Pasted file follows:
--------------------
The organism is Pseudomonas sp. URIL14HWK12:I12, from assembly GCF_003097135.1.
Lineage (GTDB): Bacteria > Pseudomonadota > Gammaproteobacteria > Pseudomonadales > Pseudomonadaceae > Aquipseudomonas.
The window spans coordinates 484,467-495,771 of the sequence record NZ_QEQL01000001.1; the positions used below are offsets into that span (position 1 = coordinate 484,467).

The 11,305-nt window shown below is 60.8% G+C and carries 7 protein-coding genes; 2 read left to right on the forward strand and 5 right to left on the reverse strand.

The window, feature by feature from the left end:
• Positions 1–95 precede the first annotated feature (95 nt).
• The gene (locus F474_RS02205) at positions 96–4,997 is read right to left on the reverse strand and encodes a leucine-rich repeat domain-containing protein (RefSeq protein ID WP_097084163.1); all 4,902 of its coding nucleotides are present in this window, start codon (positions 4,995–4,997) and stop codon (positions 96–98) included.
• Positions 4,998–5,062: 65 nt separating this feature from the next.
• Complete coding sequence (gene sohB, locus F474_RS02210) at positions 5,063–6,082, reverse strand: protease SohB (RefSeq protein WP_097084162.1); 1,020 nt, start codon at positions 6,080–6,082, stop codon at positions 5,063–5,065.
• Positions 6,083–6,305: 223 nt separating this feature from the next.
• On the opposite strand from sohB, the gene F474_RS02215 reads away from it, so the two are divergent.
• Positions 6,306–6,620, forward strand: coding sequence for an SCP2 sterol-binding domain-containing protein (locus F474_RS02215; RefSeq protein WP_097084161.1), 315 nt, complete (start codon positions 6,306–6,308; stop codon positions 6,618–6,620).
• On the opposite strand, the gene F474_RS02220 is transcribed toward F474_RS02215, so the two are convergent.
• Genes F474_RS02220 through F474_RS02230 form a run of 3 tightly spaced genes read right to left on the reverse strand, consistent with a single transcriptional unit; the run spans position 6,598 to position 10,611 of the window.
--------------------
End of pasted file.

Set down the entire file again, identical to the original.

The organism is Pseudomonas sp. URIL14HWK12:I12, from assembly GCF_003097135.1.
Lineage (GTDB): Bacteria > Pseudomonadota > Gammaproteobacteria > Pseudomonadales > Pseudomonadaceae > Aquipseudomonas.
The window spans coordinates 484,467-495,771 of the sequence record NZ_QEQL01000001.1; the positions used below are offsets into that span (position 1 = coordinate 484,467).

The 11,305-nt window shown below is 60.8% G+C and carries 7 protein-coding genes; 2 read left to right on the forward strand and 5 right to left on the reverse strand.

The window, feature by feature from the left end:
• Positions 1–95 precede the first annotated feature (95 nt).
• The gene (locus F474_RS02205) at positions 96–4,997 is read right to left on the reverse strand and encodes a leucine-rich repeat domain-containing protein (RefSeq protein ID WP_097084163.1); all 4,902 of its coding nucleotides are present in this window, start codon (positions 4,995–4,997) and stop codon (positions 96–98) included.
• Positions 4,998–5,062: 65 nt separating this feature from the next.
• Complete coding sequence (gene sohB, locus F474_RS02210) at positions 5,063–6,082, reverse strand: protease SohB (RefSeq protein WP_097084162.1); 1,020 nt, start codon at positions 6,080–6,082, stop codon at positions 5,063–5,065.
• Positions 6,083–6,305: 223 nt separating this feature from the next.
• On the opposite strand from sohB, the gene F474_RS02215 reads away from it, so the two are divergent.
• Positions 6,306–6,620, forward strand: coding sequence for an SCP2 sterol-binding domain-containing protein (locus F474_RS02215; RefSeq protein WP_097084161.1), 315 nt, complete (start codon positions 6,306–6,308; stop codon positions 6,618–6,620).
• On the opposite strand, the gene F474_RS02220 is transcribed toward F474_RS02215, so the two are convergent.
• Genes F474_RS02220 through F474_RS02230 form a run of 3 tightly spaced genes read right to left on the reverse strand, consistent with a single transcriptional unit; the run spans position 6,598 to position 10,611 of the window.